All interviews were coded twice line by line and paragraph by paragraph on MAXQDA software. While coding organizes data into ideas and then groups of ideas [17], these groups are not the themes per se. BS used a latent form of thematic analysis, whereby she endeavored to reflexively examine the underlying assumptions and ideas that were forming the data, which fits with the use of inductive coding. A latent analysis involves interpretive work [17] and BS wrote interpretive memos as she coded to aid this process.
When deciding on the themes, BS would draw together several groups of codes (often seemingly contradictory yet related codes) and interrogate what she believed their latent meanings might be. For example, she would reflexively consider (using her own sensitization from personal and professional experience related to the excerpts, as well as extensive reading) the specific words people used to describe their experiences, or their particular framing or understanding of their suicidal experience (e.g., using neurological or medical terminology, or using cultural or religious understandings of their experience). The researchers, especially BS and KA when writing up the key themes in this paper, held regular team meetings to minimize researcher bias.
A lay report was sent to participants by email on 21 February 2018, which primarily focused on summarizing the data analysis in terms of what helped people decide to live, despite ongoing suicidal behavior. The two key themes in this article are derived from the analysis discussed in lay terms in that report.

3. Results

The analysis yielded two key themes, each with four subthemes (Table 2). In what follows, names of participants are pseudonyms. Edits in participant quotes are indicated by (…) and all references to specific suicide methods, medication brands, locations and other potentially identifying information have been edited out.

3.1. Theme 1: The Dynamic Relationship with Suicidal Behavior: Living with, and Through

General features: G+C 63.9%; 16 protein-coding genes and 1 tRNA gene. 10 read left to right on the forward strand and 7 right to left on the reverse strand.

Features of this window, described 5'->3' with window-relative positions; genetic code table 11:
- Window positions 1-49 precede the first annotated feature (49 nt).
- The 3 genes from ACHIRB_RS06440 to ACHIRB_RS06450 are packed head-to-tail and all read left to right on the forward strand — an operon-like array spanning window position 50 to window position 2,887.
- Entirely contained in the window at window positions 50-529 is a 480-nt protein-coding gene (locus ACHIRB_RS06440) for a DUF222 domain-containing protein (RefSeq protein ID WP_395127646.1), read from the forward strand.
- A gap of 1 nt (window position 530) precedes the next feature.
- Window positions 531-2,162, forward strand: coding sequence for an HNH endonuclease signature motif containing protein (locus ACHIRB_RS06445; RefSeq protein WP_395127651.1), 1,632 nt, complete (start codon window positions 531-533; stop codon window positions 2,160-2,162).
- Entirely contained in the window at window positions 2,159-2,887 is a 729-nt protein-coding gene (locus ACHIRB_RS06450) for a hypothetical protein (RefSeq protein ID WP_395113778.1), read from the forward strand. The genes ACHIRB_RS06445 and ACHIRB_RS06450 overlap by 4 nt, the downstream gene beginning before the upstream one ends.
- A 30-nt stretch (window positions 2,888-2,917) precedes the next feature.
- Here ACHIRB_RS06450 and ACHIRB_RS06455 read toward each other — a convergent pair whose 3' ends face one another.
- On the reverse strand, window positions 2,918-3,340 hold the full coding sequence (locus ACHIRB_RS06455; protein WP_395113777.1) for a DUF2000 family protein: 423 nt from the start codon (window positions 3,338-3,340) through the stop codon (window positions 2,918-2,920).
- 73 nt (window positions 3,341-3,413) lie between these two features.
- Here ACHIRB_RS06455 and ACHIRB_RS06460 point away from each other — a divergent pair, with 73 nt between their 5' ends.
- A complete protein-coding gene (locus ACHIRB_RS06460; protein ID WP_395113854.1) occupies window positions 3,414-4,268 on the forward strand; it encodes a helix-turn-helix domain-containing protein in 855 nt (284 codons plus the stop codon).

Participants described their ongoing relationship with suicidal behavior as dynamic, with four subthemes described across the data: fighting for life, ambivalence, acceptance, and finding/holding hope. Most participants described moving through each of these states over their lifetime, though some moved in and out of them more regularly, or experienced different states simultaneously, as some excerpts demonstrate. However, some participants stayed more settled in one particular state. The following section describes each subtheme or relationship with suicidal behavior in more detail.

3.1.1. Fighting for Life

‘Fighting for Life’ refers to participants’ descriptions of being in an acute state of managing suicidal behavior, with ongoing, intense and persistent thoughts of suicide, whereby they had to ‘fight’ to survive. Most participants described the process of managing and battling persistent thoughts of suicide as “exhausting” in some form. Their exhaustion was a result of constant, intrusive thoughts of suicide and the energy it took to manage the thoughts to ensure that they did not act on them.
These participants still had to continue with their day-to-day life while managing intense periods of suicidal behavior, with responsibilities such as parenting, work, and relationships. Participants also described how much of their exhaustion during these periods was due to having to keep up a pretense of being “normal” or at least “okay”. This perceived necessary pretense tended to make their suicidal behavior more intense. On the other hand, those who had understanding workplaces or worked in peer-support settings found these periods of suicidal behavior more manageable, as they were able to be honest and get the support they needed. For example:
In every case when I would reach out, and when I would be honest I always got help. Sometimes it is just the act of being honest and it is not really the help, for me, a lot of the time it is just not hiding out, not keeping secrets.
(Lucas)
Nevertheless, the fighting for life stage required constant vigilance and a unique set of tools. While this period of suicidal behavior was all-consuming and intense for participants, it also illustrated how self-aware they were of their process and what they needed to manage to stay alive: